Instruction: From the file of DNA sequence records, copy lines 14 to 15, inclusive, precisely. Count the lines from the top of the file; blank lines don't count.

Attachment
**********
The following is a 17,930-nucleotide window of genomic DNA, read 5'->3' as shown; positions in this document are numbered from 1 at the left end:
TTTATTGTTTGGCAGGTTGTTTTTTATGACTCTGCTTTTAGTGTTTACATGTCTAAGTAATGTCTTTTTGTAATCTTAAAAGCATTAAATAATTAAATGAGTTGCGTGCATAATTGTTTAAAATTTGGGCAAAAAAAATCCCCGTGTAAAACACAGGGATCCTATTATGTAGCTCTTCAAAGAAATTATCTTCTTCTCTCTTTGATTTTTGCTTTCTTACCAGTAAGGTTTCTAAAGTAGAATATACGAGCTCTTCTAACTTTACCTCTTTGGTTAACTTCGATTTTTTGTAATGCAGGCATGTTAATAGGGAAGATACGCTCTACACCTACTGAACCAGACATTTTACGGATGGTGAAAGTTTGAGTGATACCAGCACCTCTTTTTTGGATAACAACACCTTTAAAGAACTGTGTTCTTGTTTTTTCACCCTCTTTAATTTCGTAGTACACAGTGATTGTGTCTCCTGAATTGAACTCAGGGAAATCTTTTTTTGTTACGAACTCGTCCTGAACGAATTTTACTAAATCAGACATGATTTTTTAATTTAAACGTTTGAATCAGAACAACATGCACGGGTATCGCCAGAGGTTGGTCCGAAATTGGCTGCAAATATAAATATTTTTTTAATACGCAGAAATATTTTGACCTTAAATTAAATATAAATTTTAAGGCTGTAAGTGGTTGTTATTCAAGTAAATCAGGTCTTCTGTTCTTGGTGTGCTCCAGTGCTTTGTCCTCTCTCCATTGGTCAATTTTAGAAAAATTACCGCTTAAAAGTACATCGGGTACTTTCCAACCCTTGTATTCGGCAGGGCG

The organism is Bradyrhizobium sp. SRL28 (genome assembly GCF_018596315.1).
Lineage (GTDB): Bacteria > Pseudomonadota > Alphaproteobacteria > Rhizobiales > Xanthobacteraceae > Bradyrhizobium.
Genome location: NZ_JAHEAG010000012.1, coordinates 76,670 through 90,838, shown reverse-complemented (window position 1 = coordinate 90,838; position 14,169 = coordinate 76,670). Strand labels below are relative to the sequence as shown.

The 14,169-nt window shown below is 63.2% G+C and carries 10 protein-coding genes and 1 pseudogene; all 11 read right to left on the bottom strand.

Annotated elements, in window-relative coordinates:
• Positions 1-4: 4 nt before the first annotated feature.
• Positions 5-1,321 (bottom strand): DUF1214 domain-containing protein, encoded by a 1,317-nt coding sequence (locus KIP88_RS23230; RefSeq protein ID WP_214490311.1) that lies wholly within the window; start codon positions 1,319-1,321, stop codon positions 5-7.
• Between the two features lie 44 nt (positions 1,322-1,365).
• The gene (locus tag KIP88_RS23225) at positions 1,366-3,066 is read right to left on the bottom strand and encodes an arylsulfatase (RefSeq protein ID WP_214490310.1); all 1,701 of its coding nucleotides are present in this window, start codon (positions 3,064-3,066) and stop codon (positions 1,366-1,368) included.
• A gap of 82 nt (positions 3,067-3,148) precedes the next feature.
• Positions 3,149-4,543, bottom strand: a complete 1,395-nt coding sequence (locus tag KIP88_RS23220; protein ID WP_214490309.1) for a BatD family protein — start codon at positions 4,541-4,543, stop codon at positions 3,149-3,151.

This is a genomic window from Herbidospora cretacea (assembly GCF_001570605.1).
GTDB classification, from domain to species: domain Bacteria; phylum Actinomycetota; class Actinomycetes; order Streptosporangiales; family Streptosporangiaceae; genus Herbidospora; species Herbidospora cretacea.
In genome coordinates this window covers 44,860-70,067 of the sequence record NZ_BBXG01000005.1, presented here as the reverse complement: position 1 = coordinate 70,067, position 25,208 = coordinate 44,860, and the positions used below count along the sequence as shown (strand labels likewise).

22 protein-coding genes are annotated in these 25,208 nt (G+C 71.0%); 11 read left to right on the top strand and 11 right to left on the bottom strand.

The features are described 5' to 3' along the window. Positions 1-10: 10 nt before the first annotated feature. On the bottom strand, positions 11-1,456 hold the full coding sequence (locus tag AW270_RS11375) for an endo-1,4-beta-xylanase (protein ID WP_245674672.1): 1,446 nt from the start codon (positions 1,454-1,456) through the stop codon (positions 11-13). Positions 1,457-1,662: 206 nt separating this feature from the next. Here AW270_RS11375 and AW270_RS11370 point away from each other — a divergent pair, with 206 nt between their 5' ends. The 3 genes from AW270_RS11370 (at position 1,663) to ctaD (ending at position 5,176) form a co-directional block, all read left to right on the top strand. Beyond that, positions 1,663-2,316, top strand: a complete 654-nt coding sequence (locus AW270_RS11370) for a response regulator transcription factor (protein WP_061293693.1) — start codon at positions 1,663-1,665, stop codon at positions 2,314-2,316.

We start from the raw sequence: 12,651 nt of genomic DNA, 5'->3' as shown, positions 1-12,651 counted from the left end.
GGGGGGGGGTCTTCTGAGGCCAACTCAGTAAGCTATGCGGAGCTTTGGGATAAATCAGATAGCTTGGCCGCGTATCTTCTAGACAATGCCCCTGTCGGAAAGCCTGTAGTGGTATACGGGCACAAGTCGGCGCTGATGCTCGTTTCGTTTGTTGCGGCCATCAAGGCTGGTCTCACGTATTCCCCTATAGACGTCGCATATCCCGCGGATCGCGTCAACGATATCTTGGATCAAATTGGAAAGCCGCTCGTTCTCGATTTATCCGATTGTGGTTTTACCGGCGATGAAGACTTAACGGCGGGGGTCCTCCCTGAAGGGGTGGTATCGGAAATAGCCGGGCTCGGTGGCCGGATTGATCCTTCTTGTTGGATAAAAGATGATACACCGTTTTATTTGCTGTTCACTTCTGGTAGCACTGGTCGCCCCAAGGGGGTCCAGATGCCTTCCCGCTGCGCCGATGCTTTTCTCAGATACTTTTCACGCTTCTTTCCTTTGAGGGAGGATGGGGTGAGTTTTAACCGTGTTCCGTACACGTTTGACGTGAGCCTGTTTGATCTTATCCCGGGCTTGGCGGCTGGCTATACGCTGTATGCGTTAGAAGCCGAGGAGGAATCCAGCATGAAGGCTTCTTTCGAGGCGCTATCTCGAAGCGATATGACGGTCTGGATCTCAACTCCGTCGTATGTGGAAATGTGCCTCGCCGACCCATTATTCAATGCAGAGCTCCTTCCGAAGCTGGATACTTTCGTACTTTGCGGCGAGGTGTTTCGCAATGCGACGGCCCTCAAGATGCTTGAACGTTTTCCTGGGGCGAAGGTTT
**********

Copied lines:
This is a genomic window from Herbidospora cretacea (assembly GCF_001570605.1).
GTDB classification, from domain to species: domain Bacteria; phylum Actinomycetota; class Actinomycetes; order Streptosporangiales; family Streptosporangiaceae; genus Herbidospora; species Herbidospora cretacea.